Egypt's desert is the Sahara, which stretches across much of northern Africa. The few plants that have adapted to the Sahara rely on water retention and protection from animals in the form of spines or toxins. The plants that thrive are in and around the Nile River, which cuts through Egypt and provides fertile soil in the desert. Although the Sahara encompasses multiple countries, certain plants are found only around Egypt and have had important uses or symbolic meanings.
Cyperus papyrus, commonly known as the papyrus plant, was once common in Egypt, having been heavily cultivated by the ancient Egyptians. But the plant has become rare in its native habitat, the Nile Delta, because of competition from invasive species and the reduction in cultivation.
Papyrus is an herbaceous perennial, sprouting and growing through the spring and summer, dying in autumn and winter, then resprouting from its root stock. A fully mature plant has a thin, triangular stem topped by several thin green-brown grasslike growths.
Historically, papyrus was dried and woven into paper, and its natural buoyancy made it a good material for boat making.
Nymphaea, the water lily, is a flowering plant that grows primarily in the Nile Delta but lives in oases in the Egyptian desert. These lilies are also known as lotuses, although they are not related to the true lotuses found in India and China.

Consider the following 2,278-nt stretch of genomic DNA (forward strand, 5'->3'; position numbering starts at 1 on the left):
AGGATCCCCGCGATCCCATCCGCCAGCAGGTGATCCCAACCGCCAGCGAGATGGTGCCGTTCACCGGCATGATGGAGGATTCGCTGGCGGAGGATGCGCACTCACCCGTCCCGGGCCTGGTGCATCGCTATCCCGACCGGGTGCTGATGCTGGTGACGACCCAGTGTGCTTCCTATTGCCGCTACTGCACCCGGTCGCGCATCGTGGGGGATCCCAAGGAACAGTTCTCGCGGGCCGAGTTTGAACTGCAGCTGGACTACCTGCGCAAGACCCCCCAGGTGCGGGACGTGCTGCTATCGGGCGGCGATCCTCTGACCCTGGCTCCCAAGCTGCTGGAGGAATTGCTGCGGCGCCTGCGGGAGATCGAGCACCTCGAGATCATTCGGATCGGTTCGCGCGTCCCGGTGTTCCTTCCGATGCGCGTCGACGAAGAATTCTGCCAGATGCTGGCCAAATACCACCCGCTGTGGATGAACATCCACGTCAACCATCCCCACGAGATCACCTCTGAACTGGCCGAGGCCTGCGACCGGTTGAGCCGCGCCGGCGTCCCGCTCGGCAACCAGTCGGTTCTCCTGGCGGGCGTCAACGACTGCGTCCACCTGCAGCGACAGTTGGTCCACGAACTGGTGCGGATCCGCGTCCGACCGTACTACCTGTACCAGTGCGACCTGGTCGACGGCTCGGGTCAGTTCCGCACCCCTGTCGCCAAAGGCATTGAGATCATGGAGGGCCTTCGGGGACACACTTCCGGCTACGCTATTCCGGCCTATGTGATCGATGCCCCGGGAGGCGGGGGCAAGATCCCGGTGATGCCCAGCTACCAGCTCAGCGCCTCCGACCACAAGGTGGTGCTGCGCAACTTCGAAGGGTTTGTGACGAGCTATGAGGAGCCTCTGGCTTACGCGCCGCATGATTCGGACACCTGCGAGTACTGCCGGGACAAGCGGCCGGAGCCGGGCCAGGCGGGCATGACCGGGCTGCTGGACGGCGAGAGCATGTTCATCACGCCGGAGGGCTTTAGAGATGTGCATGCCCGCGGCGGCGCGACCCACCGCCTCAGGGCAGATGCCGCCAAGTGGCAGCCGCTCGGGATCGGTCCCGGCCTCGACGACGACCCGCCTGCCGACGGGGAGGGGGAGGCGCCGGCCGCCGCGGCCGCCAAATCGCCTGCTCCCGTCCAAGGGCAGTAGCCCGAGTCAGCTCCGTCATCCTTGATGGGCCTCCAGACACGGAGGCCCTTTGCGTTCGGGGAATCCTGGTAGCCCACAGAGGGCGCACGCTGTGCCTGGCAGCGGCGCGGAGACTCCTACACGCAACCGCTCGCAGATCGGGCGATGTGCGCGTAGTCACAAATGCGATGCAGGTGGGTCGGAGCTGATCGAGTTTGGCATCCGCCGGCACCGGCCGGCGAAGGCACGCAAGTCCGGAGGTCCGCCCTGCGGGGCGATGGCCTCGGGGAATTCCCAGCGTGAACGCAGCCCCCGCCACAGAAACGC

The plant grows in deep water, where its roots remain untethered to the soil. It has a large leaflike pad that remains afloat on the water. A long, thin stem topped with the flowering bulb protrudes from the pad.
Egypt has two species of water lilies, with opposing characteristics. The white water lily, Nymphaea lotus, blooms at night and closes in the morning. The blue water lily, Nymphaea caerulea, blooms in the morning and sinks into the water at night. These lilies played a large role in ancient Egyptian symbolism, representing death and rebirth.
Very few trees are adapted to survive in the Egyptian desert. The acacia grows primarily in desert wadis, which are dry riverbeds except when rainwater collects in and around the Nile. The plant consists of a narrow, thin trunk, small leaves and numerous spines. The acacias may grow far apart from one another, and it is not uncommon to find a lone acacia tree amid a vast area of desert. This occurs because of the low chance of pollination among the species, and the inability of the environment to support a large population in a single area.
Acacia trees had many uses in Egyptian culture. Their resin was used as ointment for wounds, and the leaves were used to colour paint. The trees yielded durable and water-resistant timber, but their thin stature meant each tree could provide very little useful material.